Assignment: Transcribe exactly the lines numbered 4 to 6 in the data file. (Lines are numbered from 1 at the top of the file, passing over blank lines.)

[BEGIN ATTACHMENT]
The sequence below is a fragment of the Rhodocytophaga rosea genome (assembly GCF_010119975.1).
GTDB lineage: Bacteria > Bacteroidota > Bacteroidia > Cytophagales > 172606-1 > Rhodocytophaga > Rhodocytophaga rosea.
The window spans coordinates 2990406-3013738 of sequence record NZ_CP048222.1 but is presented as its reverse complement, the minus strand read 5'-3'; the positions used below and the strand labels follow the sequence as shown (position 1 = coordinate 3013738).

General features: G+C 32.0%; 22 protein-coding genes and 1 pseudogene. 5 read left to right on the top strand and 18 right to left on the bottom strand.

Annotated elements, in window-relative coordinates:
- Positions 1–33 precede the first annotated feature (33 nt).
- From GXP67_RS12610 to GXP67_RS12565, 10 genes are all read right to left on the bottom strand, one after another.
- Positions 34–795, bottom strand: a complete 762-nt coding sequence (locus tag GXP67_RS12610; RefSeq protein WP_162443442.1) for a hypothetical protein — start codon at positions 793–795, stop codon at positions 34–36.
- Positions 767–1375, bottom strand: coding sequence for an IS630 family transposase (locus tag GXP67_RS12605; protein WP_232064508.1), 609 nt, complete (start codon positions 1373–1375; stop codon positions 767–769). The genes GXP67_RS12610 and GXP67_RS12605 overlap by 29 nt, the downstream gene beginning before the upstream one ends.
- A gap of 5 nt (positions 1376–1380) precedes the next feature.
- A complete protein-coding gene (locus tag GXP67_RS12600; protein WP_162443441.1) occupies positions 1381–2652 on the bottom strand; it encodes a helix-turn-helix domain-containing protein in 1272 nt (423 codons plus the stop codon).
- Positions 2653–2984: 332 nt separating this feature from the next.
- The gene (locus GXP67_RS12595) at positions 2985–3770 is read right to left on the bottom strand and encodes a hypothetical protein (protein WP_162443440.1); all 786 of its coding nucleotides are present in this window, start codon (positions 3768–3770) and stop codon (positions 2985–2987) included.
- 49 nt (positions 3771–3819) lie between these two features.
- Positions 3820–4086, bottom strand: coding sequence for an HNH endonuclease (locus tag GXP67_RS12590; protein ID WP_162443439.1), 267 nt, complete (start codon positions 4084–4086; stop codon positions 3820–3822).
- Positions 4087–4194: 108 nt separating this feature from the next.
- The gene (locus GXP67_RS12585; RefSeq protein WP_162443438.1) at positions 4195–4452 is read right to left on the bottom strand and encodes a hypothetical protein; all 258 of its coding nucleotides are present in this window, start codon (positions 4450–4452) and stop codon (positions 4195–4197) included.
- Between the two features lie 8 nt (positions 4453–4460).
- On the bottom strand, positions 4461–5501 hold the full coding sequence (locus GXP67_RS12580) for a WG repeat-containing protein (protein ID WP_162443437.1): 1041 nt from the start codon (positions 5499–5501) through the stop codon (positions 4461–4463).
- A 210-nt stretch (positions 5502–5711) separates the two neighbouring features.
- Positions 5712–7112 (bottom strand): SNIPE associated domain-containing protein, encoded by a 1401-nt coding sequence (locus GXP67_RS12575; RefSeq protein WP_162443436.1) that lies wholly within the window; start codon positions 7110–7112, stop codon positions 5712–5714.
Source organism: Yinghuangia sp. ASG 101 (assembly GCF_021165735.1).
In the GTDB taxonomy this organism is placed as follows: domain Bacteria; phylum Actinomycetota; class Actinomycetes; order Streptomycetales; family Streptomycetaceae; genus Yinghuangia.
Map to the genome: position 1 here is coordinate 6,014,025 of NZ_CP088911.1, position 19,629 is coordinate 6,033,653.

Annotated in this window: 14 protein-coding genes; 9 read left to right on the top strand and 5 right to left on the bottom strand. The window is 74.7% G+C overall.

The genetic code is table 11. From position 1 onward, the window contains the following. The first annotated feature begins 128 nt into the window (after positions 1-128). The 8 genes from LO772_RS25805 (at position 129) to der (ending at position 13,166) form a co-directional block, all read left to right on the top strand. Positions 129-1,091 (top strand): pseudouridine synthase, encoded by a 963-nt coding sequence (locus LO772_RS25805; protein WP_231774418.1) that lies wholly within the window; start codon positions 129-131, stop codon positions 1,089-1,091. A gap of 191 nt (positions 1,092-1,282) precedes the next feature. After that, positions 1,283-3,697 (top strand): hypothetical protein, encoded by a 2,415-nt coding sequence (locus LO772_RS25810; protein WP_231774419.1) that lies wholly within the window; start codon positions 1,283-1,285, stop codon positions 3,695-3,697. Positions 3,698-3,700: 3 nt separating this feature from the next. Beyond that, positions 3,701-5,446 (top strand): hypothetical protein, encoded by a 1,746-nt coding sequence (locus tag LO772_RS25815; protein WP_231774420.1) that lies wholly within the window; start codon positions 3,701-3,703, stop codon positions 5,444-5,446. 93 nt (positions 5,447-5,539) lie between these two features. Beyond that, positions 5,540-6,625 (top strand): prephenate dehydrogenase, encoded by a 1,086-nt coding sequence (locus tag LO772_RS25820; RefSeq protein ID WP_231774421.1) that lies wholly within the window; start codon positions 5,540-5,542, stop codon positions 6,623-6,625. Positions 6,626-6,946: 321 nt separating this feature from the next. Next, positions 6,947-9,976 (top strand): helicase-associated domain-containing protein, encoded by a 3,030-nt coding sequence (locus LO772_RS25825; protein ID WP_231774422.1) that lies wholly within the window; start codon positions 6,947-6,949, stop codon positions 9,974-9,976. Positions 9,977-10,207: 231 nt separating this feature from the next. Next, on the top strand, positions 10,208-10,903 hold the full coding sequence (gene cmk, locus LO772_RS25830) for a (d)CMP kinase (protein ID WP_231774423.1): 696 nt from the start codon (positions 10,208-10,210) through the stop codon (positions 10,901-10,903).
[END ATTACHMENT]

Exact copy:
General features: G+C 32.0%; 22 protein-coding genes and 1 pseudogene. 5 read left to right on the top strand and 18 right to left on the bottom strand.

Annotated elements, in window-relative coordinates:
- Positions 1–33 precede the first annotated feature (33 nt).